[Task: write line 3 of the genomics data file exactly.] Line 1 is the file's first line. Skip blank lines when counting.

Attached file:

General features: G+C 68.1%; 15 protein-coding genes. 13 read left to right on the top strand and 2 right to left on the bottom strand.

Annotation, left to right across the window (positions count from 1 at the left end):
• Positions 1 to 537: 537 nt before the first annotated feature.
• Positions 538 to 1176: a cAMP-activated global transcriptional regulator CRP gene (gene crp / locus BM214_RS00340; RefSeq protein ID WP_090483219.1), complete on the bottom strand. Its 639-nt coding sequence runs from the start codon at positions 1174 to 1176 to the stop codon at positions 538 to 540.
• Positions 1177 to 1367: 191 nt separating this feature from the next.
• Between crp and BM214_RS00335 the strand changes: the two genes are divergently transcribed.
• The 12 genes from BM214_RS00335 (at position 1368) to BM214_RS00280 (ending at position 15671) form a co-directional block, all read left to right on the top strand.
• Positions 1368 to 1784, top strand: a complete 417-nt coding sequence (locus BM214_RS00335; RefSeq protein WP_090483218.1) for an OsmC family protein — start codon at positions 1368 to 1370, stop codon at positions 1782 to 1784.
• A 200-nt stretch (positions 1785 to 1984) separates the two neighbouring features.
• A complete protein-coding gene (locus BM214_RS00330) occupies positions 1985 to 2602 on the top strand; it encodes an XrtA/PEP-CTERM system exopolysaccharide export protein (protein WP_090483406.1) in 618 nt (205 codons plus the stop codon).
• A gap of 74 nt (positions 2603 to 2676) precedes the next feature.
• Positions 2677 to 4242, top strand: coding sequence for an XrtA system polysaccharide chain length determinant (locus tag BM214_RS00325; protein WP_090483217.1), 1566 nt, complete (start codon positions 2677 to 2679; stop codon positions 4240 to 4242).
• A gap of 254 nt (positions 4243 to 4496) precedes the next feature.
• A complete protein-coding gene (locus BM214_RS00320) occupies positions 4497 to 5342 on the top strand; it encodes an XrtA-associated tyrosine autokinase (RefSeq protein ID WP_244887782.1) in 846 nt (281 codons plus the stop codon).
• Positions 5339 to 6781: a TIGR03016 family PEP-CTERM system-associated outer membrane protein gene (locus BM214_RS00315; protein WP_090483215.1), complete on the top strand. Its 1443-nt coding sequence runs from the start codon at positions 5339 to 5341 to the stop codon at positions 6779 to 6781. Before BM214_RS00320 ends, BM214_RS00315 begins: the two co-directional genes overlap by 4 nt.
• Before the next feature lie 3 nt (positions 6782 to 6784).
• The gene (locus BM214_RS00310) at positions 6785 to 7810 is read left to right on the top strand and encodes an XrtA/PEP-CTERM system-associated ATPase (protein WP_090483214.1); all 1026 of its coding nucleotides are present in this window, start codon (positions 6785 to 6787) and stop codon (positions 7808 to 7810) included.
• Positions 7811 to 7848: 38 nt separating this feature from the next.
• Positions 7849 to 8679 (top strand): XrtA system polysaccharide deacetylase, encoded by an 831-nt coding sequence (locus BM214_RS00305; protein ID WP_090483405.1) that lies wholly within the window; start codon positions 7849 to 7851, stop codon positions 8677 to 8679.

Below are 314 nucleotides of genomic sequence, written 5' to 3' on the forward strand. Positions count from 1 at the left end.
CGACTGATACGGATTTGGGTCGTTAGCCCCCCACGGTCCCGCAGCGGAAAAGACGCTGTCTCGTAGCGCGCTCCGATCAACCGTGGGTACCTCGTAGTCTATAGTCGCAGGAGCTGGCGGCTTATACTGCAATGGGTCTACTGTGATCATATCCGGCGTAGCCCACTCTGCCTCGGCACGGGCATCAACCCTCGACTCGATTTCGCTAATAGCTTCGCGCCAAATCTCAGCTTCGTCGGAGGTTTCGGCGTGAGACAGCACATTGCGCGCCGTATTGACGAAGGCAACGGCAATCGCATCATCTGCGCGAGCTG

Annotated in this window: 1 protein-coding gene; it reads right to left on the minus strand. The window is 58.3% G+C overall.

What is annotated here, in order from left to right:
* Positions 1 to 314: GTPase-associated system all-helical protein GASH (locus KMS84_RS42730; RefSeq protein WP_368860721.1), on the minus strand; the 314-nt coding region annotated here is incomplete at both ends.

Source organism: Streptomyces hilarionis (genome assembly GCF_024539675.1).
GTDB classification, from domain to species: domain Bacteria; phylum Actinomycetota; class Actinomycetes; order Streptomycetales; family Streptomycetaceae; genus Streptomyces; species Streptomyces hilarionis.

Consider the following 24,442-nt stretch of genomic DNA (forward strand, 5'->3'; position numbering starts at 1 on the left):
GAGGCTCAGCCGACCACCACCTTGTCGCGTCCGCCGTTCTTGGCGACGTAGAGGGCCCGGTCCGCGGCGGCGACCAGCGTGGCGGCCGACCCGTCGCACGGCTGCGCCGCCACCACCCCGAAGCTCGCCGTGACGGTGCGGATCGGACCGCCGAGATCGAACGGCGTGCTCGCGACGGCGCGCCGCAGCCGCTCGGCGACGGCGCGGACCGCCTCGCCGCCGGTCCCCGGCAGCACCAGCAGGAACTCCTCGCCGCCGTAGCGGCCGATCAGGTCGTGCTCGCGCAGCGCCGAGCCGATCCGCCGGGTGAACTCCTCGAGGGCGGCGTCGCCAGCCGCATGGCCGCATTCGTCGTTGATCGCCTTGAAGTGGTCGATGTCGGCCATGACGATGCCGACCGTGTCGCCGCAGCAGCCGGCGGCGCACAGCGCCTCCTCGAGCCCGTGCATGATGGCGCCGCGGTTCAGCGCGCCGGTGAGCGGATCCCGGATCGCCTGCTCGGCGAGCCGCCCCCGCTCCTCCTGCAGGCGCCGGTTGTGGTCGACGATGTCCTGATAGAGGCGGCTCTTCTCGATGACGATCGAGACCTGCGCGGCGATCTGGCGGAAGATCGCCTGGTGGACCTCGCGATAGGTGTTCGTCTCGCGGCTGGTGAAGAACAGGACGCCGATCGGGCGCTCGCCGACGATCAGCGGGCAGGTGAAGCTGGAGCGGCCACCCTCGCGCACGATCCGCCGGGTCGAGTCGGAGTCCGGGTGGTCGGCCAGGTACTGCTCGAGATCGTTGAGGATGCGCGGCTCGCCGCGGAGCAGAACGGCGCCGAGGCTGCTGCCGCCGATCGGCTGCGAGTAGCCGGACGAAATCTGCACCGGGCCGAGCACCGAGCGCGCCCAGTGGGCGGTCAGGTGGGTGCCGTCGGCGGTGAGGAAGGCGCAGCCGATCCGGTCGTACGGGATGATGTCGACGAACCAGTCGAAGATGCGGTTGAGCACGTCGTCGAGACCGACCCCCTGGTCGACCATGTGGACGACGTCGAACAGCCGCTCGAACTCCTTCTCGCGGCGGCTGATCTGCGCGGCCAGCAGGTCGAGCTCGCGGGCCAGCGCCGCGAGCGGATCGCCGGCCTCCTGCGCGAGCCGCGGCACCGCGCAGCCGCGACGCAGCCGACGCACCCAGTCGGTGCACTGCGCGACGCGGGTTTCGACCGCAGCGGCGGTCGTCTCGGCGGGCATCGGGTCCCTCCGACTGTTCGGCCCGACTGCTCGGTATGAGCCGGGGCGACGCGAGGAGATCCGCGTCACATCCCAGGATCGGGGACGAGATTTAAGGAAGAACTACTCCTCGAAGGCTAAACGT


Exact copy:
• Positions 1 to 537: 537 nt before the first annotated feature.